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Author Notes:

Edelle C. Field-Fote, edelle.field-fote@shephard.org ; Tel.: +1-404-603-4274

Conceptualization, J.M.H. and E.C.F.-F.; methodology, J.M.H. and E.C.F.-F.; formal analysis, J.M.H.; investigation, J.M.H.; writing—original draft preparation, J.M.H.; writing—review and editing, J.M.H. and E.C.F.-F.; visualization, J.M.H.; supervision, E.C.F.-F.; funding acquisition, J.M.H. and E.C.F.-F. All authors have read and agreed to the published version of the manuscript.

We would like to thank the participants and the study staff that made this study possible: Stephen Estes; Anastasia Zarkou; Jennifer Iddings; Elizabeth Sasso; Casey Kandilakis; Cathy Furbish; Ryan Koter; Kyle Condon; Allison McIntyre; Marissa Mirecki; Nicholas Evans; Cazmon Suri; Jessica Gilliam; Evan Sandler; and Tori Le.

The authors declare no conflict of interest. The funders had no role in the design of the study; in the collection, analyses, or interpretation of data; in the writing of the manuscript; or in the decision to publish the results.

Subject:

Research Funding:

This study was funded by the Wings for Life: (WFL-US-2/17 to Estes), NIH National Institute of Child Health and Human Development (NICHD) National Research Service Award (NRSA; F31HD101151 to Hope), and by the Hulse Spinal Cord Injury Research Fund.

Keywords:

  • Science & Technology
  • Life Sciences & Biomedicine
  • Technology
  • Biotechnology & Applied Microbiology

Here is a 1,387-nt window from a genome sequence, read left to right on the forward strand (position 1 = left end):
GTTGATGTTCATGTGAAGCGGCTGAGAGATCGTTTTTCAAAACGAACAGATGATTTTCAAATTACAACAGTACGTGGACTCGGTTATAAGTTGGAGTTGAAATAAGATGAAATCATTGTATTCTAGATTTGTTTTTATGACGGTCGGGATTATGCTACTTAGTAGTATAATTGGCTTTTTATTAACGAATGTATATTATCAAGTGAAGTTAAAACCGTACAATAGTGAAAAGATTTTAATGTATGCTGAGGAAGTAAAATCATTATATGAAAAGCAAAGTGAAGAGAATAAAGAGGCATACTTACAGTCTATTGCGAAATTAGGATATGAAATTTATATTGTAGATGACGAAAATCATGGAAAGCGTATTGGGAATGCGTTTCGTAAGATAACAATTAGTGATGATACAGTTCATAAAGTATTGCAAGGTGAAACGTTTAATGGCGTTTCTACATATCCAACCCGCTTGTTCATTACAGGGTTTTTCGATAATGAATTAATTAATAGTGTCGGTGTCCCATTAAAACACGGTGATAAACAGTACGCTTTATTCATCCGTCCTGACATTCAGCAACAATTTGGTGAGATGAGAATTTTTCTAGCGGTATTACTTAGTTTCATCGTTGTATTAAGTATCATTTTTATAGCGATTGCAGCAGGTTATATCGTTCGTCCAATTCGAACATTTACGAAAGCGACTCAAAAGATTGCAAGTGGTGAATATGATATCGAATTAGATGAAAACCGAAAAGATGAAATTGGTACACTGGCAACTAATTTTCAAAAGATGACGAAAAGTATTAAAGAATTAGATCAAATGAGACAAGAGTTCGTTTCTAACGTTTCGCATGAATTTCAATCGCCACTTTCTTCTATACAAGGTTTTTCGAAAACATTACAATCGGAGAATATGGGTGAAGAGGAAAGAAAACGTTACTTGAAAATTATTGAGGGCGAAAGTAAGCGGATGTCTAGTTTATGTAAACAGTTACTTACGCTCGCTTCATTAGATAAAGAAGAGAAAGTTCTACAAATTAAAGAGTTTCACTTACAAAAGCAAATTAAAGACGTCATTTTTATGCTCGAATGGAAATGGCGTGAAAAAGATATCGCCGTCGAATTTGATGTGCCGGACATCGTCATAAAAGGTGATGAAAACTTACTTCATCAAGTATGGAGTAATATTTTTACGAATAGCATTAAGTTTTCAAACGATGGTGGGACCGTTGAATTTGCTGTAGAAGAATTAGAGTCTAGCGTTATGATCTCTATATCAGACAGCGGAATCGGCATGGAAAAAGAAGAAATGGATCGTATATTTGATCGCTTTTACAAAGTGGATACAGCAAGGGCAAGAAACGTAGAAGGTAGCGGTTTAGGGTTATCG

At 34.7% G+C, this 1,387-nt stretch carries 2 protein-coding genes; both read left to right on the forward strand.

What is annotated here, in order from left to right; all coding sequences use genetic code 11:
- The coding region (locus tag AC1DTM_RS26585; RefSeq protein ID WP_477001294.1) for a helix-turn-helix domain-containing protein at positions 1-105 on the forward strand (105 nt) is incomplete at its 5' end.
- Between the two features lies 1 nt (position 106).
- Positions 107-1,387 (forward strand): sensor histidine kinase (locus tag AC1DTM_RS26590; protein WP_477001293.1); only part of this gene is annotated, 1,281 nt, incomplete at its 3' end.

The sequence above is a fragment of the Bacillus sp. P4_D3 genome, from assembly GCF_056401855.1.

• Engineering, Biomedical
  • Engineering
  • foot drop
  • locomotor training
  • transcutaneous spinal stimulation
  • spasticity
  • SCI

Assessment of Dorsiflexion Ability across Tasks in Persons with Subacute SCI after Combined Locomotor Training and Transcutaneous Spinal Stimulation

Tools:

Journal Title:

BIOENGINEERING-BASEL

Volume:

Volume 10, Number 5

Publisher:

Type of Work:

Article | Final Publisher PDF

Abstract:

In people with spinal cord injury (SCI), transcutaneous spinal stimulation (TSS) has an immediate effect on the ability to dorsiflex the ankle, but persistent effects are not known. Furthermore, TSS has been associated with improved walking, increased volitional muscle activation, and decreased spasticity when combined with locomotor training (LT). In this study, the persistent impact of combined LT and TSS on dorsiflexion during the swing phase of walking and a volitional task in participants with SCI is determined. Ten participants with subacute motor-incomplete SCI received 2 weeks of LT alone (wash-in phase), followed by 2 weeks of either LT + TSS (TSS at 50 Hz) or LT + TSSSham (intervention phase). There was no persistent effect of TSS on dorsiflexion during walking and inconsistent effects on the volitional task. There was a strong positive correlation between the dorsiflexor ability for both tasks. There was a moderate effect of 4 weeks of LT on increased dorsiflexion during the task (d = 0.33) and walking (d = 0.34) and a small effect on spasticity (d = −0.2). Combined LT + TSS did not show persistent effects on dorsiflexion ability in people with SCI. Four weeks of locomotor training was associated with increased dorsiflexion across tasks. Improvements in walking observed with TSS may be due to factors other than improved ankle dorsiflexion.

Copyright information:

© 2023 by the authors.

This is an Open Access work distributed under the terms of the Creative Commons Attribution 4.0 International License (https://creativecommons.org/licenses/by/4.0/).
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